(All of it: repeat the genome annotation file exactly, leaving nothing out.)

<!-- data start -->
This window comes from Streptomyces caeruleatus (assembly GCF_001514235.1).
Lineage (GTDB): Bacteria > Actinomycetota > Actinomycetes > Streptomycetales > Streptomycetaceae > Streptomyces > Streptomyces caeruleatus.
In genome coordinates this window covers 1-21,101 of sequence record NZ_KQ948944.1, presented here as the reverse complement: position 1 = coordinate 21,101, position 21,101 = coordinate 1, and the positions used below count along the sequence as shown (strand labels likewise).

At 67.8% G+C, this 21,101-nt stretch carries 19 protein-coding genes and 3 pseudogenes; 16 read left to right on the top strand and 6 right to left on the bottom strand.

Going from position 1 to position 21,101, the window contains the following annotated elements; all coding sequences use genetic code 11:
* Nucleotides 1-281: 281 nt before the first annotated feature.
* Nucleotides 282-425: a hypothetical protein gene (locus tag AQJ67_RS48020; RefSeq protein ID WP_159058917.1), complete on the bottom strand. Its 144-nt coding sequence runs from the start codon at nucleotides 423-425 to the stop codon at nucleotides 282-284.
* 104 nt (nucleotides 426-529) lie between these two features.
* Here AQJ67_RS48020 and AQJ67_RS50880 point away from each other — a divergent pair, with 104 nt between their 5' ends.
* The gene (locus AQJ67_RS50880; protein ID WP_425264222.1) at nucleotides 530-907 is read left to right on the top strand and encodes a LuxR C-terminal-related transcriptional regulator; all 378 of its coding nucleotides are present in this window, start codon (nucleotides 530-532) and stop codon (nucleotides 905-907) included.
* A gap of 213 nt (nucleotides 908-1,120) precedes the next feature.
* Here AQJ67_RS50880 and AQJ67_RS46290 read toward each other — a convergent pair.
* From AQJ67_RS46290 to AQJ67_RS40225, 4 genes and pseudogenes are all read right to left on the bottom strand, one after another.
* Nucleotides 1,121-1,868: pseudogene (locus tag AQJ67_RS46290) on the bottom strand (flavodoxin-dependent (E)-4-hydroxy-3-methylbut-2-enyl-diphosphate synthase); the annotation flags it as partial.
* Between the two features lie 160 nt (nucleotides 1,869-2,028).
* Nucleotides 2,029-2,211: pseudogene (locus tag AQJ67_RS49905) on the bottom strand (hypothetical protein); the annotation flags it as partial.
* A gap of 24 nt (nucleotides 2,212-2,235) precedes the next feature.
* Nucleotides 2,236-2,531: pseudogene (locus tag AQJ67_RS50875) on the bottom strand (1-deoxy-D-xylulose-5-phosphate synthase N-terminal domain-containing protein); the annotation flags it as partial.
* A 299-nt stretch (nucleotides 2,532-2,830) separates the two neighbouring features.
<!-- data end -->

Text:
This window comes from Streptomyces caeruleatus (assembly GCF_001514235.1).
Lineage (GTDB): Bacteria > Actinomycetota > Actinomycetes > Streptomycetales > Streptomycetaceae > Streptomyces > Streptomyces caeruleatus.
In genome coordinates this window covers 1-21,101 of sequence record NZ_KQ948944.1, presented here as the reverse complement: position 1 = coordinate 21,101, position 21,101 = coordinate 1, and the positions used below count along the sequence as shown (strand labels likewise).

At 67.8% G+C, this 21,101-nt stretch carries 19 protein-coding genes and 3 pseudogenes; 16 read left to right on the top strand and 6 right to left on the bottom strand.

Going from position 1 to position 21,101, the window contains the following annotated elements; all coding sequences use genetic code 11:
* Nucleotides 1-281: 281 nt before the first annotated feature.
* Nucleotides 282-425: a hypothetical protein gene (locus tag AQJ67_RS48020; RefSeq protein ID WP_159058917.1), complete on the bottom strand. Its 144-nt coding sequence runs from the start codon at nucleotides 423-425 to the stop codon at nucleotides 282-284.
* 104 nt (nucleotides 426-529) lie between these two features.
* Here AQJ67_RS48020 and AQJ67_RS50880 point away from each other — a divergent pair, with 104 nt between their 5' ends.
* The gene (locus AQJ67_RS50880; protein ID WP_425264222.1) at nucleotides 530-907 is read left to right on the top strand and encodes a LuxR C-terminal-related transcriptional regulator; all 378 of its coding nucleotides are present in this window, start codon (nucleotides 530-532) and stop codon (nucleotides 905-907) included.
* A gap of 213 nt (nucleotides 908-1,120) precedes the next feature.
* Here AQJ67_RS50880 and AQJ67_RS46290 read toward each other — a convergent pair.
* From AQJ67_RS46290 to AQJ67_RS40225, 4 genes and pseudogenes are all read right to left on the bottom strand, one after another.
* Nucleotides 1,121-1,868: pseudogene (locus tag AQJ67_RS46290) on the bottom strand (flavodoxin-dependent (E)-4-hydroxy-3-methylbut-2-enyl-diphosphate synthase); the annotation flags it as partial.
* Between the two features lie 160 nt (nucleotides 1,869-2,028).
* Nucleotides 2,029-2,211: pseudogene (locus tag AQJ67_RS49905) on the bottom strand (hypothetical protein); the annotation flags it as partial.
* A gap of 24 nt (nucleotides 2,212-2,235) precedes the next feature.
* Nucleotides 2,236-2,531: pseudogene (locus tag AQJ67_RS50875) on the bottom strand (1-deoxy-D-xylulose-5-phosphate synthase N-terminal domain-containing protein); the annotation flags it as partial.
* A 299-nt stretch (nucleotides 2,532-2,830) separates the two neighbouring features.